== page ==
She looked me in the eye and said with much assertiveness and on the verge of anger,

“He is my real Father!” She pointed up. I couldn’t argue with that, and she made me stand there longer than usual. I learned not to be resistant to it anymore.

When I look at what she wrote back then, I can see now what she meant. Those sessions of making me stop what I was doing were times that God infused me with the strength I needed to go on. I just didn’t know it then like I do now.

She brought to life this verse from Psalm 46:10 that says:

Be still and know that I am God.

Sometimes when you look in the rearview mirror of your life, you see that all isn’t lost. It makes sense now.

In those places that seem impossible to endure, something is changing on the inside of you.

She and I went to a yoga class at a very early hour on a Saturday when the temperature was fourteen below. The drive was nearly forty minutes away, but the class was free, and there would be a litter of puppies.

“I want to go to this,” she said.

I did, and I didn’t. I know dogs and me, and I will want them all. I wasn’t so sure I could do all the moves either, but I was willing to try. Above all of that, I can never say no to her.

As we progressed through a flow of maneuvers that required balancing, many in the class around us were trying not to fall over.

“Relax your face as you move along,” the instructor said randomly with her back to us as she demonstrated, and we followed.

Immediately a woman in the back row said,

“I feel called out,” and started to laugh.

When it got quiet, and all of us were shaking uncontrollably, trying to stay upright while forcing our muscles to be more productive, the leader said,

“Breathe through the yucky parts. You are becoming a better person.”

If I have learned anything, you must know that God is holding your hand, everything will work out when you think it won’t, and now is the time to breathe through the yucky parts.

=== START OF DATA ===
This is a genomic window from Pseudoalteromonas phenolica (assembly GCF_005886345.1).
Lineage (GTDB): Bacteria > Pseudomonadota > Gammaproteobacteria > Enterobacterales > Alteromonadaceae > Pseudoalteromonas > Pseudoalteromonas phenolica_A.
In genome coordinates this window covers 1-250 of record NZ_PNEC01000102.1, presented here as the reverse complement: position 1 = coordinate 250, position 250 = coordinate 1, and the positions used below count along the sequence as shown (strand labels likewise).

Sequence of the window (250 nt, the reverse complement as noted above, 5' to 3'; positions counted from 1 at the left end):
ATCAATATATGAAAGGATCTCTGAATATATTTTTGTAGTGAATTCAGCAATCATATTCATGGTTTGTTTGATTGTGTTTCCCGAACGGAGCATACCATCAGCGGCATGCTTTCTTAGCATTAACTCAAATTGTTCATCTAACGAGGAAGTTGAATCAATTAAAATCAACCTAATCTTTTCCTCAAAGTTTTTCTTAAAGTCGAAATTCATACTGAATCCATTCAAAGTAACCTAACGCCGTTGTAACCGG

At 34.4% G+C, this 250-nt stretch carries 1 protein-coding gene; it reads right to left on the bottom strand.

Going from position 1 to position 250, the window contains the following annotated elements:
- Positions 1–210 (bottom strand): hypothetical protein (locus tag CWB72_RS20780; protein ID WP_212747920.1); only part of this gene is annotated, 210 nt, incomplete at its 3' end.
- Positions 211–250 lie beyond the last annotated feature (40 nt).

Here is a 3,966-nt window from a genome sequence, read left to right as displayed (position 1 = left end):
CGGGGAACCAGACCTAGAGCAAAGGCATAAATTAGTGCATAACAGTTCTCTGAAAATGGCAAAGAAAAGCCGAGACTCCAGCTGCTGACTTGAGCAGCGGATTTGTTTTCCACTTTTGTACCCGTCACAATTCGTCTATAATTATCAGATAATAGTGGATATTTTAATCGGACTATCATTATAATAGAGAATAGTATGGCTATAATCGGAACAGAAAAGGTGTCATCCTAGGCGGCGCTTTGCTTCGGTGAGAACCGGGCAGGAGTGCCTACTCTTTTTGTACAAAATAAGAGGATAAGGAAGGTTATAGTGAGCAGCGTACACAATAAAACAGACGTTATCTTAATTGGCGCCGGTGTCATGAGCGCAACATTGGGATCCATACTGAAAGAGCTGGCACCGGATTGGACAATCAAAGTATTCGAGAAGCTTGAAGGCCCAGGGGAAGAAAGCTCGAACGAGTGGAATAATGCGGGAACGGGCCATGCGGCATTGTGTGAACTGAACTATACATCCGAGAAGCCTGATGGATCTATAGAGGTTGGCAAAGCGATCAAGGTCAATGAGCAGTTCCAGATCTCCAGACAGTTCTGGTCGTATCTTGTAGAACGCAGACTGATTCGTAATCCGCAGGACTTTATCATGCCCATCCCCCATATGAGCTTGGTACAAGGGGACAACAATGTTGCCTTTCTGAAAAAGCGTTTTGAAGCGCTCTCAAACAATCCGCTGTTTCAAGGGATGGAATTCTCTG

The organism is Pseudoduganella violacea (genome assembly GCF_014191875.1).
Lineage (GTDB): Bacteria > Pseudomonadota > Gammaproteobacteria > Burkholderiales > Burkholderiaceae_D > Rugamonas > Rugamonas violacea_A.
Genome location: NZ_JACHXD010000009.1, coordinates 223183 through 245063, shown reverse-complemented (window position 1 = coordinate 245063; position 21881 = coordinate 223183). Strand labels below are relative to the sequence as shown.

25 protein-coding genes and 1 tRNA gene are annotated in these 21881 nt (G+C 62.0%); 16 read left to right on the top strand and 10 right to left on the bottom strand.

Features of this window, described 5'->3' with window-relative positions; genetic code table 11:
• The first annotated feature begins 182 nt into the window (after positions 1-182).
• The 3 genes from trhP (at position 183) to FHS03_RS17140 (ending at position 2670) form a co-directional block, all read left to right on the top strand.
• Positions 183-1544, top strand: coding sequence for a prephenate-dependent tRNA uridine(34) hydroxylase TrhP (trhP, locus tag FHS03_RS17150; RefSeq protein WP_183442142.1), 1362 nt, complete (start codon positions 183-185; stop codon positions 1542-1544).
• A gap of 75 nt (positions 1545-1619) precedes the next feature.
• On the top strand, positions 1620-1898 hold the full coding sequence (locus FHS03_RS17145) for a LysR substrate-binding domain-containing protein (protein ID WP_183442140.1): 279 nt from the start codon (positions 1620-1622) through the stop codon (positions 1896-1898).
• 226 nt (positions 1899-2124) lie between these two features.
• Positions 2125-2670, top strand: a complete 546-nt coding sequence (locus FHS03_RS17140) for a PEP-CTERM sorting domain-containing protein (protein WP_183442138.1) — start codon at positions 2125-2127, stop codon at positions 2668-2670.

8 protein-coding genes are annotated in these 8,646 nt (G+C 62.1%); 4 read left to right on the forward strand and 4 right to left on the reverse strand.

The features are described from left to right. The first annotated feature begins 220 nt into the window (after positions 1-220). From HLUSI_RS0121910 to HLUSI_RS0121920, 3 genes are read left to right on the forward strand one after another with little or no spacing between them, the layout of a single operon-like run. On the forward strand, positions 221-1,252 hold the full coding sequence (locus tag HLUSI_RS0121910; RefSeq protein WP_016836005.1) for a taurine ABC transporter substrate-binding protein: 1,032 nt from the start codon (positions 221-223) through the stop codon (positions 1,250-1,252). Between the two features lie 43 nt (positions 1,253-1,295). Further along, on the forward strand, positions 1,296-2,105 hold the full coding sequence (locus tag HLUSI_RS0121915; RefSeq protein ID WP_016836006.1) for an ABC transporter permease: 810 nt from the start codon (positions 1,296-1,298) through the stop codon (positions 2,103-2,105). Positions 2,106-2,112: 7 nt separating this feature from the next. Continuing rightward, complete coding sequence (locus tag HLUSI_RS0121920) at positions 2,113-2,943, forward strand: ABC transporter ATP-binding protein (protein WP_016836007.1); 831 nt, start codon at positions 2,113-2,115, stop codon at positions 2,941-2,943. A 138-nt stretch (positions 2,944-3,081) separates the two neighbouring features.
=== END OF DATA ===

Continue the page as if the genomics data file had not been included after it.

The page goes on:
(I’m not crying..YOU are crying….)

Combination

She opened the refrigerator, and a plastic container flew out and hit the floor with a loud smack. The force of the impact made the lid disengage. The contents then were free to splash upward toward the poor unfortunate soul who was standing nearby with clean clothes on.

His pants were immediately covered in some sort of leftover that I am sure he would have instead had presented to him on a plate. We all stood in shock as he had both of his hands outstretched, looking down in horror at the red meat sauce that was rapidly seeping inward past the outer layer into deeper regions.

She sprang into action to attend to the spill, totally focused on that, not really coming to his aid. He had just been involved in an unwanted food fight and now stood immobile, not wanting to traipse the problem through the living room carpet to get a change of clothes.

While she was absorbed in trying to reign in the mess that had splattered the walls, cupboards, and doors, his annoyance was on the rise at her lack of attention toward him.

“Wipe me! Wipe me!” He suddenly yelled.

My brother, ever the quick-witted comedian, passed by and said,

“I would never want to do that!” Clearly with a different scenario in his mind. He dropped that comment and darted away.